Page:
When applying for a loan, be ready to submit at least three years’ worth of tax returns. They may also require you to submit a copy of your personal tax returns, so you might also need to prepare at least three years’ worth of that. 

Business Credit Report

Your credit report summarizes all your credit transactions, including payments to suppliers and lenders. It will show your credit score, which is a number that measures your creditworthiness. Essentially, the higher your credit score is, the more creditworthy you are, and the more likely you are to receive credit from the banks and other lenders. When applying for a business loan, the business owner is not required to provide details about their business credit score or report, however it is important to understand that the financial entity that you are requesting financing from will pull this information and use it to determine next steps and qualifications. 

Business Plan

Business plans are basically a roadmap for your company. It outlines your bakery’s goals, objectives, operations, industry standing, market standing, financial projections, and other important business information. Lenders, especially banks, will look at the information to know whether or not your business will yield a positive return.

Your business plan doesn’t necessarily have to be several pages long. But it should be well-written and detailed enough to convince the lenders why your bakery is worth investing in. 

At the very least, your business plan should include the following sections:

  • Executive summary
  • Business description
  • Marketing strategies
  • Competitor analysis
  • Product development and design
  • Management plan
  • Financial statements, including cash flow, profit and loss, and forecasts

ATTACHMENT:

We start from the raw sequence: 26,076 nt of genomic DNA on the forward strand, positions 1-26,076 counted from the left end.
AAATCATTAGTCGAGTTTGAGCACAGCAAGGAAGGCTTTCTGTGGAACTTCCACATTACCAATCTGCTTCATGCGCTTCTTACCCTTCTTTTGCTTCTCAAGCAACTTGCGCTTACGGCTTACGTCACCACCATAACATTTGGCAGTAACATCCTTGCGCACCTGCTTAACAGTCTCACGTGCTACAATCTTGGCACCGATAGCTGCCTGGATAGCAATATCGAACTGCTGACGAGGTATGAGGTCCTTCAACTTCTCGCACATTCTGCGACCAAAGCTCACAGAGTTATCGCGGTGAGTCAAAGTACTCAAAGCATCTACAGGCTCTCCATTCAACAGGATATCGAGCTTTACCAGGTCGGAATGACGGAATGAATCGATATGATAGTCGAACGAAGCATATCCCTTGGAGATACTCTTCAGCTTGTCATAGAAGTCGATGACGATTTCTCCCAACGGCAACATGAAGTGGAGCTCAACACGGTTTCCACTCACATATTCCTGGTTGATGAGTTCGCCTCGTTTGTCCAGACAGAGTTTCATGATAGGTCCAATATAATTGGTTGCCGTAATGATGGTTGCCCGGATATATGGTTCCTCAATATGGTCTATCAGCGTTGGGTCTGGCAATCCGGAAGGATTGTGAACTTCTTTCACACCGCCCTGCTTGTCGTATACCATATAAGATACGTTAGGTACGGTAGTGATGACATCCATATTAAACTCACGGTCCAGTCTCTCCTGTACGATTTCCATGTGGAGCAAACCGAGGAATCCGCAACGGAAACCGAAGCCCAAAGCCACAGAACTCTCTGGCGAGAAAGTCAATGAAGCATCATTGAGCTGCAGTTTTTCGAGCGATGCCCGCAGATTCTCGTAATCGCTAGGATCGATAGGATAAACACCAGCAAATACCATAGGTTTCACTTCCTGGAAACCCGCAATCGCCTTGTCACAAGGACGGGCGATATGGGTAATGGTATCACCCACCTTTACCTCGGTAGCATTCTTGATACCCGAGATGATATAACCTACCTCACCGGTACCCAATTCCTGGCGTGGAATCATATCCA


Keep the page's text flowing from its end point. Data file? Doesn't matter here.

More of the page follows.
Business Owners’ Resumes

The success of your business will largely depend on the decisions of the owners and/or managers. Naturally, the lenders will want to look at the credentials of those steering the ship. To that end, you may want to submit a detailed resume outlining your experience and that of your partners (if any). If you’ve attended culinary school, seminars, training, etc. You’ll also want to mention any specific training or apprenticeship in your resume. 

Like applying for a job, you’ll want to impress the lenders and show them that you’re fully capable of leading your company to success. If you have partners or investors, the lenders will want to see the resumes of those who hold more than 20% of the company shares.   

Other Legal Documents

Depending on the loan type and lender you work with, you may have to submit additional legal documents for further verification. In general, the lenders will require the following legal documents:

  • Articles of incorporation
  • Contracts for equipment leases, if you’re leasing bakery equipment
  • Franchise agreements
  • Commercial space leases
  • Contracts with third-party companies

The Bottom Line

As much as you’d like to focus on creating beautiful cakes and satisfying people’s sweet tooth, you have to remember that you’re also a business owner. As such, you’re responsible for making the right financial decisions for your growing business. 

Business loan applications can be a tedious process, but it’s vital for your company’s success. The documents outlined above are the main documents you’ll need when applying for financing. You can start collecting them as early as possible, so you’ll be ready when it’s time to apply. Some of the lenders may also need you to submit additional documents, so be sure to ask what they are beforehand. The faster you can submit the required documents, the quicker the loan application process will be. 

About the Author 

Matthew Gillman is a business financing expert with more than a decade of experience in commercial lending. He is the founder and CEO of SMB Compass, a specialty finance company providing education and financing options for business owners.